MOSHI, Tanzania—Over the course of the week I have noticed that my eyebrows are reaching for the middle of my forehead like long-lost siblings, straining to reunite and make me look like the lovechild of Frida and Groucho. They have no respect for the fact that I am in a country where women are more likely to shave their eyebrows and pencil them in for the rest of their lives than to shape them into the thin, pointy arches that I’m told improve bone structure. I had this problem the first time I came to Tanzania, three years ago, and it resulted in a memory card of unusable photos. But the situation has since improved: Last year, in Dar es Salaam, I found Zainab.
I had seen many South Asian women in Dar, most of whom had perfectly nice eyebrows. And, being Indian, I know this was not natural. One afternoon, I got in a taxi and asked the driver to take me to a salon frequented by Indian or Arab women. This isn’t a strange request in Tanzania, where most small businesses have neither public phone number, nor address, nor name. They’re just that stationary store near that nursery school whose owner has a kid named Abdullah.
The driver and I stopped at the nearest Indian grocery store, where he asked a woman in a full veil to give me the name of a place. Suddenly animated, she wrote down a number for me, “Zainab, she is a good woman, she will give you a good price!” She continued, “We are one.” If you are ever in Dar es Salaam and need to get your eyebrows threaded: Zainab has that salon across from Muhimbili Hospital, but not the entrance near the taxi stand.
In much the same way, I found Jyoti in Moshi. This time it was my waitress at Deli Chez, who took me to a four-room house behind a dry cleaner. Jyoti threads eyebrows, does facials, dyes gray hair with henna, and sells imported sandals and salwars in her living room. (Or is it a dining room? It has a fridge. Or a bedroom? It has a bed.) I can hear her kids watching Indian soap operas while I get my eyebrows done.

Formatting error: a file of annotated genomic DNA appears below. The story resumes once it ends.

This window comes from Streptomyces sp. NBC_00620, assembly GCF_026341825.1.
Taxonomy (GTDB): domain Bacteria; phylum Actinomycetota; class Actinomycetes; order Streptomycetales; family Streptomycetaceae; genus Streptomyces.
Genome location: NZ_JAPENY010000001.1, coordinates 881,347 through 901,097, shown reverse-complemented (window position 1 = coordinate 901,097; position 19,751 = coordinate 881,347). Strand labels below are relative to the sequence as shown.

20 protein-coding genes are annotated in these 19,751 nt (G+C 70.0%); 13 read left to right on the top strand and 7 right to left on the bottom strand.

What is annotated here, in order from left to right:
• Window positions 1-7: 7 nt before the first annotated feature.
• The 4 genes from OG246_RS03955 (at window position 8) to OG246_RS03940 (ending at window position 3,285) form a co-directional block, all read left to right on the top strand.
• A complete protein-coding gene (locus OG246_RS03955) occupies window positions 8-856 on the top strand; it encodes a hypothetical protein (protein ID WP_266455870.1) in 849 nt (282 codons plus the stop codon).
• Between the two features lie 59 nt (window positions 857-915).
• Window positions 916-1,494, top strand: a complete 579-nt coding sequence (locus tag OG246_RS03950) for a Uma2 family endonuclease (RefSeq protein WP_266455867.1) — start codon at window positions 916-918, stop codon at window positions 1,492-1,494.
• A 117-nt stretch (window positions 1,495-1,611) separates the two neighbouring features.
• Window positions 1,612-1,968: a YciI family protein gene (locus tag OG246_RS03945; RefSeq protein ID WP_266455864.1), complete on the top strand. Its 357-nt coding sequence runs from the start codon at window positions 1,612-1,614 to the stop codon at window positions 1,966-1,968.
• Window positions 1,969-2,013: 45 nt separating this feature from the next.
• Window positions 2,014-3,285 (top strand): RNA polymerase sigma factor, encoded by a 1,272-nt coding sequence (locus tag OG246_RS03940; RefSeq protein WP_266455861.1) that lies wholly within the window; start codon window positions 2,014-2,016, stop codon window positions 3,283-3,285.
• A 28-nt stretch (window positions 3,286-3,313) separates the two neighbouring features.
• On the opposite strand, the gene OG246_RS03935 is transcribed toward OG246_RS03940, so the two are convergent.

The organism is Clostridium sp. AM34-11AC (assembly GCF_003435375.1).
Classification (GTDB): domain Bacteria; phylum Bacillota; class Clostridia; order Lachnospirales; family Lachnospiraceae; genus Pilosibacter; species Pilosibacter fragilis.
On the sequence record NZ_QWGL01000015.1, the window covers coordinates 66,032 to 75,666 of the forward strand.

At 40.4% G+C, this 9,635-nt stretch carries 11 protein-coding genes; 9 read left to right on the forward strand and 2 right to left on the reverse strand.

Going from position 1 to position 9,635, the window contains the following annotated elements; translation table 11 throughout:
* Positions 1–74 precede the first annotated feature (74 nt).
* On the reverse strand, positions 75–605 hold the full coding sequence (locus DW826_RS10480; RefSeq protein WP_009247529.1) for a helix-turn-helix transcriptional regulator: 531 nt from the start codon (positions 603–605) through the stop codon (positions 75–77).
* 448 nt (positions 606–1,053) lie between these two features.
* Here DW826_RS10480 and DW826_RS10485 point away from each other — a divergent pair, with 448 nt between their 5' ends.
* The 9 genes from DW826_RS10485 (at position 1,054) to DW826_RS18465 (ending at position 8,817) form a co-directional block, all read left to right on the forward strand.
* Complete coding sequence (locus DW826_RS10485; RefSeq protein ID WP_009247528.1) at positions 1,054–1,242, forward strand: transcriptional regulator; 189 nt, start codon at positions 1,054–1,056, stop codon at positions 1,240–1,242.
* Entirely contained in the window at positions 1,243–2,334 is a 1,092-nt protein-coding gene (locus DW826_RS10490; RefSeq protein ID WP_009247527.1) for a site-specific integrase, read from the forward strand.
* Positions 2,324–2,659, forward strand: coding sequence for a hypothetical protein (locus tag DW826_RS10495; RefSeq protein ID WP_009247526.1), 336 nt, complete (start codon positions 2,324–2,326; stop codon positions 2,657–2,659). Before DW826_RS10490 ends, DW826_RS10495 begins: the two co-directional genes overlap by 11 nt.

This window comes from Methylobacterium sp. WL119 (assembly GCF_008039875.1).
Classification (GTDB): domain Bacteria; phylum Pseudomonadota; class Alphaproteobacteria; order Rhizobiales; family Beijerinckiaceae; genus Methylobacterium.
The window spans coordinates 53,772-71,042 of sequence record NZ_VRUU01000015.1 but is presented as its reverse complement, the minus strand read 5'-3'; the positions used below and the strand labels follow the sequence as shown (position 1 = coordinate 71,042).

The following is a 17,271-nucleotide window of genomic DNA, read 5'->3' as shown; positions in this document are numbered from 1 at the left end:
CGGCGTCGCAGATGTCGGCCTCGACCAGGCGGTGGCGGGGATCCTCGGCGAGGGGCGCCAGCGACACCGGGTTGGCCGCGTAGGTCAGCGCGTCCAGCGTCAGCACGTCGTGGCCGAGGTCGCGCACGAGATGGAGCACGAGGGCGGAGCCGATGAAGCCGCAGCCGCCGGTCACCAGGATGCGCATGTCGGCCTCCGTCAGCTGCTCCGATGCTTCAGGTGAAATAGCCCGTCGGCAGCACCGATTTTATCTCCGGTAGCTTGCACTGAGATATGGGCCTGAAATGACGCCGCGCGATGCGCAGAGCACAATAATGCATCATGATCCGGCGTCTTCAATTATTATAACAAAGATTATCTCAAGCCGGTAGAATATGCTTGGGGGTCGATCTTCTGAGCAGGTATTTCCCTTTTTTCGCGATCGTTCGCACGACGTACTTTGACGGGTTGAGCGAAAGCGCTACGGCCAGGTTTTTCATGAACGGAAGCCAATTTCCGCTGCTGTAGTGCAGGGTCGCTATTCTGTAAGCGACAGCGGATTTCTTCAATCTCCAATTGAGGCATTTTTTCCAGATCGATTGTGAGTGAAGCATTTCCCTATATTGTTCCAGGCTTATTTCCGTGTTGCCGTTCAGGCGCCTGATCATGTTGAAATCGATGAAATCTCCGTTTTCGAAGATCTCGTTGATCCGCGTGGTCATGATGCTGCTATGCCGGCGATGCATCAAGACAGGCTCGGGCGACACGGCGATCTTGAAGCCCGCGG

Jyoti’s daughter, Aisha, is around my age. Her skin is a pale yellow color, lacking the glossy finish gifted by the Tanzanian sun. Her English is melodic and uneven, unlike the rapid-fire patter of my African Tanzanian friends. I ask her when she moved to Tanzania from India and she laughs: her family has been here for over forty years. Forty years! And yet, I could mistake Aisha for a classmate of my cousin in Delhi. I wonder how her skin and accent have been protected—if she said, “ah-loh?” instead of “heh-loh” when answering the phone, did her mother correct her?
I’ve always wanted to fit in here, so I find it difficult to understand a determination to retain the differences that set people like Aisha apart. But efforts at cultural preservation do mean that in every city I know I can find a Zainab or a Jyoti—a kind, middle-aged woman who can help me look, and thus feel, like myself in a very foreign place.
Anita J. Joseph, an editorial chair, is a Social Studies concentrator in Leverett House.